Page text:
Damn. I’m bummed. I’m sitting on my couch watching a wrestling match and I’m embarrassed how dejected I feel.
It’s the night of the Tokyo Princess Cup finals and Miu Watanabe is on her back crying, her eyes closed, her chest heaving. Same, Miu, Same.
Heading into this, I was so juiced up. There was something electric in the air. Watanabe was going to complete a momentous tournament run. Tokyo Joshi Pro-Wrestling was finally going to push this uber-talented star. We’d finally get to see a newcomer join the company’s elusive top-tier.
But that’s not how it went down.
Much like in her bout against Miyu Yamashita on the night prior, Watanabe took Yuka Sakazaki’s best shots in the tournament final before slowly standing up on wobbly legs. Yuka would clock her with a right hand, and after shaking off the force of the blow and righting herself, Miu would strike back with some ferocious shots of her own.
It looked as if we were getting another display of Watanabe’s heart en route to victory. Insert a “my body is ready” meme. Then the ending came, all the air coming out of the balloon.
Sakazaki spun Watanabe in the air, smashed her on the mat, and broke her heart open with a three-count.
Miu winning would have been the obvious move. The buzz was there. It made sense logically. This was the perfect time to have Watanabe win.
The story couldn’t have been better. The up-and-comer is ready to prove she belongs in TJPW’s elite class. She knocks off the Princess of Princess Champion in Shoko Nakajima in the quarterfinals. Next, she outlasts the ace Miyu Yamashita in a tremendous match. Then in the finals she faces a third company cornerstone in Sakazaki.
That trilogy of wins, along with the Princess Cup victory, would have made Miu. She delivered on her side with a star-making run. She hooked the crowd. She generated the emotion. She looked like a main eventer throughout.
TJPW, though, said: Nope. Back to what’s familiar, what’s comfortable.
This company’s strength is its emotional connection. It will never deliver bell-to-bell as consistently as STARDOM or AEW. It simply doesn’t have the roster to be a workrate promotion nor does it want to be. It is a character and story and vibes kind of place.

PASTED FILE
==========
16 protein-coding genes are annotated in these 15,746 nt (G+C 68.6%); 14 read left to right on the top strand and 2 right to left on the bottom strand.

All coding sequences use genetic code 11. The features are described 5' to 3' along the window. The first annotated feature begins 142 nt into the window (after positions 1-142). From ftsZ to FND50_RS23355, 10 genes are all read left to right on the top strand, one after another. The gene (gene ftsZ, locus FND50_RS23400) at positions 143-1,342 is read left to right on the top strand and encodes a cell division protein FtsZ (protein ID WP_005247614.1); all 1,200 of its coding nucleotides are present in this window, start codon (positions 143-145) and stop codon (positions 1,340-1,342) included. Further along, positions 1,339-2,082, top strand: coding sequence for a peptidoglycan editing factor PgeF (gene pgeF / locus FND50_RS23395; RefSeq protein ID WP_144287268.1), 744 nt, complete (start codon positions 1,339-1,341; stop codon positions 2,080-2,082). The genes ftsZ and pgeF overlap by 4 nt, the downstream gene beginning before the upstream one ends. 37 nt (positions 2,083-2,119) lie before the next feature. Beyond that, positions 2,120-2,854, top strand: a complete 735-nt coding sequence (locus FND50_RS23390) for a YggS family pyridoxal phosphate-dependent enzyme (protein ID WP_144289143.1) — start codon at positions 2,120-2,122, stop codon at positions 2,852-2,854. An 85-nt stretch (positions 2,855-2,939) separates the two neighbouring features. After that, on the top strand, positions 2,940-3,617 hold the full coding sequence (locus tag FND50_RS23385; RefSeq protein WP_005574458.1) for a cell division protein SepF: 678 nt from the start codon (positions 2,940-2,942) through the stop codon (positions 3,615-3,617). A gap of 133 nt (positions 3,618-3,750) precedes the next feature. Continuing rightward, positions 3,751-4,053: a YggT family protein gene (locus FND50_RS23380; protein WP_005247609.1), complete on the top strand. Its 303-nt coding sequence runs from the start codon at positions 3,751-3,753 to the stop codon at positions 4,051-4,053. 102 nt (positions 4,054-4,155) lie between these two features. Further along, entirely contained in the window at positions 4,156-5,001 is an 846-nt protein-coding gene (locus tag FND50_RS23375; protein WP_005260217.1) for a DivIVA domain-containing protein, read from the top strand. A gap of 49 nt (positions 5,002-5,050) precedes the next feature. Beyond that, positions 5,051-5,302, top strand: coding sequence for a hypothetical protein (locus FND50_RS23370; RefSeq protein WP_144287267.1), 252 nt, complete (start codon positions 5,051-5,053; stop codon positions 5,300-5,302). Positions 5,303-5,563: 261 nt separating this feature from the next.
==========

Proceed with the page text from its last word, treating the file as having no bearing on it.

It offers the kooky and the likable, the girl band member diving into the physicality of wrestling with big enthusiasm, the twirling, grinning fighter in a frilly dress, a wrestler dressed like a bee who is brimming with glee. You can’t help but find one of these characters endearing.
You watch them grow and improve and deepen their connection with the TJPW faithful. Then the company rips your heart out.
If you are a Hikari Noa fan, a Maki Itoh follower, or a Miu Watanabe supporter, you’re going to be out of luck. TJPW simply will not stray from its three cornerstones. It depends on Yamashita, Sakazaki, and Nakajima, heavily and fully.
That’s been the case for the bulk of the company’s existence. Click around on TJPW’s title history on Cagematch.net to see the evidence. There have been 10 total Princess of Princess reigns ever. Only three of those were not by a person named Yamashita, Nakajima, or Sakazaki.
TJPW, like just about every Japanese wrestling outfit, has a major show on January 4. That’s traditionally been their biggest event. Look at the main event for it over the last four years and see if you can spot a pattern.:
- 2019: MIyu Yamashita vs. Maki Itoh
- 2020: Miyu Yamashita vs. Yuka Sakazaki
- 2021: Yuka Sakazaki vs. Rika Tatsumi
- 2022: Miyu Yamashita vs. Mizuki
There has never been a January 4 TJPW show without Yamashita, Nakajima, or Sakazaki in the main event.
The very first Princess of Princess match was Nakajima vs. Yamashita. The big title match they gave us at Grand Princess this year? Nakajima vs. Yamashita.
With Yuka’s win over Miu in the Princess Cup, we’re now set to get Nakajima vs. Sakazaki for the top title. Again. That’s the bout TJPW gave us for this year’s Cyberfight Festival. It’s the same matchup the company presented when DDT brought on the promotion for the supershow of sorts, DDT Ultimate Party in 2019.
Those three ol’ reliables are great wrestlers, and you have to showcase your best talent, but it isn’t healthy to not open the door to new greatness. Going back to the same three stars over and over again is beyond conservative, it’s counterproductive.
Be patient. Make the upper level of the card feel special. Sure. But Lord Jesus, you have to make new stars.
Everything points to Watanabe being fully capable of that role. She’s charming and athletic, a superb storyteller in the ring and increasingly popular. To not pull the trigger with her here was a mistake.
If not her, push Hikari Noa, make Maki Itoh your number one, give Suzume a chance. Something. It can’t be Yuka, Shoko, and Miyu until the world burns. You can’t keep letting fanbases down. Eventually, they will have had enough and go seek their wrestling thrills somewhere else.
For now, to watch TJPW is to drive around on a racetrack hoping that on the next turn you will head somewhere new.
Despite knowing that, I’m sure I will let it happen again. I will believe in someone climbing up the mountain, sucked into their trek, rooting for them to reach the top and plant their flag.
Just like all the Watanabe fans this time around, I’m going to buy in. Maybe it will be Suzume. Maybe it will be Juria Nagano.
I will see the signs and think a genuine push is coming, tell myself the time is now. I will walk in the same circle until the next heartbreak.